The idea for the trip was to make 7 events in 7 different cities to get the community together so that they can skate and get to know each other. Thats exactly what happened. I was so proud to see more than 25 people skating next to me in each city. That had been one of my dreams ever since I started. I was always skating alone, even in the weekly session, since people didnt have their own boards to skate with. From this trip I was able to meet more than 400 people. They all got the chance to try longboarding and see the potential of what we can do with it.
His efforts worked. After a successful trip, Yassine officially became part of the Loaded Ambassador team, became an organizer for DockSession Morocco, and was even invited to speak at a TedX conference. Standing in front of a large crowd, Yassine explained his story of starting small and with very little. He described the personal impact of sharing the joy longboarding had brought him and others all around his country. He was proud of what he had accomplished and even prouder to be sharing his experience to a large and receptive audience.[caption id="attachment_22512" align="alignnone" width="743" caption="Yassine recaps his recent adventures to a receptive audience at TedX"][/caption]
In 2016, Yassine was granted a Green Card, allowing him to freely travel to the U.S. and find a job. His family and friends expressed happiness for the opportunity he received, as well as some jealousy. However, his biggest fear was that after leaving Morocco, the community he helped foster would wither away.
I made something from nothing. I was afraid that the longboarding scene in Morocco was going to go back as it was, which was nothing. So, I made sure that there was going to be people keeping the community alive after I left.
When Yassine finally arrived in the U.S. he found himself living in Philadelphia, PA. Thankfully, there was already an established community in his new city, as well as several other up and down the East Coast. There were local sessions to take part in, skate camps to volunteer for, and for first time for Yassine, events that he didnt have to organize himself. He was finally able to be a competitor and skate alongside other riders.[caption id="attachment_22513" align="alignnone" width="700" caption="Yassine taking podium as a competitor in his first longboarding contest"][/caption]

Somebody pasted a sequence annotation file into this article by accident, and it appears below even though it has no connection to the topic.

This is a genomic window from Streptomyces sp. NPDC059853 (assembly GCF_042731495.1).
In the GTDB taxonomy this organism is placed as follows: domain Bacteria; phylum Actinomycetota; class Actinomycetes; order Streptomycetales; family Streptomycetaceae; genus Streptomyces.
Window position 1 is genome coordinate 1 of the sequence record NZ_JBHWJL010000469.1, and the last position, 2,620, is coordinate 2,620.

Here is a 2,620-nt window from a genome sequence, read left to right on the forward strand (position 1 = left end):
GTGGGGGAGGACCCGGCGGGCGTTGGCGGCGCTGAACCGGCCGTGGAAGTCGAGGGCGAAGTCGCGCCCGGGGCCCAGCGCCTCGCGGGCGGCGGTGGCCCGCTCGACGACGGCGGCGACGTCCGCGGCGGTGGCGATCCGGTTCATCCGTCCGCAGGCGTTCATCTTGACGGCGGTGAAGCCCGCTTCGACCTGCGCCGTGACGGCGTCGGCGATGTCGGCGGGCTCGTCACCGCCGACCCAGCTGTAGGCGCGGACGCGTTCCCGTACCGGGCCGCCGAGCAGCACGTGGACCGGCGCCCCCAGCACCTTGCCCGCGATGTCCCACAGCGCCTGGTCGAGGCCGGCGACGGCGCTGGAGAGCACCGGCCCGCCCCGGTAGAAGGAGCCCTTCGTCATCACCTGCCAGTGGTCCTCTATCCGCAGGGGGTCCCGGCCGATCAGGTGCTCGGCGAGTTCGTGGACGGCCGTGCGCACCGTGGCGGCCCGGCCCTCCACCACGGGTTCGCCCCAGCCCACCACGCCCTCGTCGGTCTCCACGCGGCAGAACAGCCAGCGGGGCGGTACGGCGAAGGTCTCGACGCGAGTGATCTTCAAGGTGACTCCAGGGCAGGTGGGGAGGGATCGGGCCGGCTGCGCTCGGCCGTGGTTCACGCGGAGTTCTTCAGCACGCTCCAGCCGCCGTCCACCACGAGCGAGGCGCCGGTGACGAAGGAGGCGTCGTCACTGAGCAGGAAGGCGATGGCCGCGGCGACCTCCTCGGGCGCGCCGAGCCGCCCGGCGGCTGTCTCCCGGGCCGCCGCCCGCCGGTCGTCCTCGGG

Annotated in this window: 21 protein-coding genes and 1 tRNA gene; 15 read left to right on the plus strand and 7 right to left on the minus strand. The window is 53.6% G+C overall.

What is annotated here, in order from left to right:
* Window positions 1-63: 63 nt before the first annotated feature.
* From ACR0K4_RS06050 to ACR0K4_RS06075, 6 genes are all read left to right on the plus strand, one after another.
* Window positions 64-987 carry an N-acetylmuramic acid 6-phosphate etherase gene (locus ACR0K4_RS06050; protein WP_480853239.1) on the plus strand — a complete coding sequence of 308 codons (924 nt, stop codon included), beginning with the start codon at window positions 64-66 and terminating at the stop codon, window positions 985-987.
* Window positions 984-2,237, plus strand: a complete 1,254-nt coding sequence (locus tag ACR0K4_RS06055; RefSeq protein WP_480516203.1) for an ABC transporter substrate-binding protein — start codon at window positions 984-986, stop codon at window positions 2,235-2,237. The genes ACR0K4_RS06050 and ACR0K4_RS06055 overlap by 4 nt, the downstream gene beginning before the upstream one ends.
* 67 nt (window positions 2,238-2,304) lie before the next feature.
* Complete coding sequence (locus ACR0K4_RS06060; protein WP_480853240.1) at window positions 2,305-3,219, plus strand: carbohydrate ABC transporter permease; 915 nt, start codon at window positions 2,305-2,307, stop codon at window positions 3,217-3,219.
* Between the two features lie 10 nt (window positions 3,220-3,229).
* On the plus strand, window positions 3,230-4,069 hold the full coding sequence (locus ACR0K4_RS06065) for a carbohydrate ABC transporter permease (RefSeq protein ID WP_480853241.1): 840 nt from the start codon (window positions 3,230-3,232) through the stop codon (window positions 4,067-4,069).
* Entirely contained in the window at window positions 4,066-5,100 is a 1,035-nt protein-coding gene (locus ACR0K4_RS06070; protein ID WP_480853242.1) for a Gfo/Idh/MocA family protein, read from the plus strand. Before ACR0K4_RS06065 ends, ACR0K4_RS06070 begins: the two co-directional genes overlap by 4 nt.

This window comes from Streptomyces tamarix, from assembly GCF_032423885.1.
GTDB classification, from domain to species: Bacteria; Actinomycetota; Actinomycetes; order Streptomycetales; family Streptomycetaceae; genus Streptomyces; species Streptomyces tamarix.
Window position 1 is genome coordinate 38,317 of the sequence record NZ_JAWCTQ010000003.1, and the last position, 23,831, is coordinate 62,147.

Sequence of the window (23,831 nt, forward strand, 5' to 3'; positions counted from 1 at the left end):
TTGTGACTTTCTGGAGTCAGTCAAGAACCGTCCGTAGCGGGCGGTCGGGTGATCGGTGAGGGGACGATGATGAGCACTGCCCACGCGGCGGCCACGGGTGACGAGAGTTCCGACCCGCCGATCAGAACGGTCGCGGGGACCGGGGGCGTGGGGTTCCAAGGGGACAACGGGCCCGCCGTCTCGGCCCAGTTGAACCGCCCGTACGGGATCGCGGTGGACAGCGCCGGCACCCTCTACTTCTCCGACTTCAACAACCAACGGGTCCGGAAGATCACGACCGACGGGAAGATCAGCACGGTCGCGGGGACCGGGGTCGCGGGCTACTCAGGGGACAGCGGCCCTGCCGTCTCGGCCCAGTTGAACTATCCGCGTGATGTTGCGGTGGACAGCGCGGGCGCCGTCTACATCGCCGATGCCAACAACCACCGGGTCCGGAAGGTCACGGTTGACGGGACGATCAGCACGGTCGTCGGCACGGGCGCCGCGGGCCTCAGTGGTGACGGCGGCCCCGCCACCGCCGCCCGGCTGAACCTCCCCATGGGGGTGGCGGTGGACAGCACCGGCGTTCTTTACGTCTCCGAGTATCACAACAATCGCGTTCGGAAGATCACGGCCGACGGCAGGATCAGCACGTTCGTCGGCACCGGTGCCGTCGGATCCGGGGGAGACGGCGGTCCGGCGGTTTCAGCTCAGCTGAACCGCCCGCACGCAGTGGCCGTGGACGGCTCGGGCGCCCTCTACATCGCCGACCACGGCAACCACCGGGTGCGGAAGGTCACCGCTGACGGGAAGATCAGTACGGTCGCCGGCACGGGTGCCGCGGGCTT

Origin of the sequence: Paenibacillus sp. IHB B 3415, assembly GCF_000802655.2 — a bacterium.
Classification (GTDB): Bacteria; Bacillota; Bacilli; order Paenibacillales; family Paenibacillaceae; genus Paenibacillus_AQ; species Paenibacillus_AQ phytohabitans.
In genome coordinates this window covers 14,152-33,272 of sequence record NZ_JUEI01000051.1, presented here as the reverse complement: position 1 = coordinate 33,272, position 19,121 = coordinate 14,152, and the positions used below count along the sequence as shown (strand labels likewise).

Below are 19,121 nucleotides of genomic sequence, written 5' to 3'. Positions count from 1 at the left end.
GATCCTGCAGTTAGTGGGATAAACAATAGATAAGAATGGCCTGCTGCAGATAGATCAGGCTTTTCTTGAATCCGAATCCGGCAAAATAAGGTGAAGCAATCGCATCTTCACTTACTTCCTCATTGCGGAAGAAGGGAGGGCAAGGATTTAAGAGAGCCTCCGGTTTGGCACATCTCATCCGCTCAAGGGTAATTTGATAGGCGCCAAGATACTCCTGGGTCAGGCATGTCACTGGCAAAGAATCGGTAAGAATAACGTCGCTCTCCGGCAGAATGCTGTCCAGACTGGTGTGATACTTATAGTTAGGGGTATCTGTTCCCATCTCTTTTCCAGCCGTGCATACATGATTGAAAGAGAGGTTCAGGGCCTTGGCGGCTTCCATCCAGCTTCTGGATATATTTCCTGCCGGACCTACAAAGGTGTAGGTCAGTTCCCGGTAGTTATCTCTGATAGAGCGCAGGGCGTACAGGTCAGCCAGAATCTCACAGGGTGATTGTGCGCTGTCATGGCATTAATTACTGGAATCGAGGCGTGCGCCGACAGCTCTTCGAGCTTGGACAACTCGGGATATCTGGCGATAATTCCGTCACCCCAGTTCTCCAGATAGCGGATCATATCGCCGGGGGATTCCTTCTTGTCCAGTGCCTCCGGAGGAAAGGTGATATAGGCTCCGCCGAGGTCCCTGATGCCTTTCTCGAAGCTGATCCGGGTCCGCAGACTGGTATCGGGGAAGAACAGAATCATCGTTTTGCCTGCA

I practiced in my first competition ever. It was an 8-mile push race in which I ended up taking 2nd place! Last September, I skated in a skateboard-freestyle contest with some of the best freestyle skaters in the game. I was just so happy to be in third place behind those guys.
But life in the U.S. was very different than life back in Morocco. Living in one of the country's busiest cities, Yassine found that his new adventure was very demanding of him.[caption id="attachment_22514" align="alignnone" width="625" caption="Yassine hits the roads of Philadelphia for the first time"][/caption]
When I moved here I was so happy to meet new people, new riders, learn new things. But then I found out that life here is so crazy and fast and you need to keep up so you can stay alive. Sometimes, I feel that Im getting deeper into this new U.S. lifestyle. I dont like that because I have my own dreams to work on.
Yassine just finished one of his first film projects in Philadelphia. With a sprawling urban landscape, Yassine makes the most out of the abundance of concrete, where anywhere and anything is skateable.
Despite encountering consistent obstacles in achieving his goals, Yassine has demonstrated uncanny determination and persistence over the years. He embodies what it means to be a Loaded Ambassador and a leader within his community. Even when things get tough, Yassine keeps his head high and marches towards his dreams at a steady and inspiring pace.[caption id="attachment_22515" align="alignnone" width="625" caption="Welcome to the US, Yassine. Follow him on Instagram: @YassineBoundouq"][/caption]
I believe that nothing is impossible. If you believe in yourself, your dreams can be free. So, dream and work for it, and you'll get it. Life is your choice and you choose how to live it and what to live for. Everyone has something special in them, but you just need to find it and show the world who you are. Be smart and transfer negative energy around you into fuel to push you forward. Big thanks to the Loaded team who believed in me even I when I lived far away. Thanks to my family and my friends who have supported me. Also to my new friends in the U.S., Garrett and Earl; it's not even been a year, but they believed in me and we've done great things together.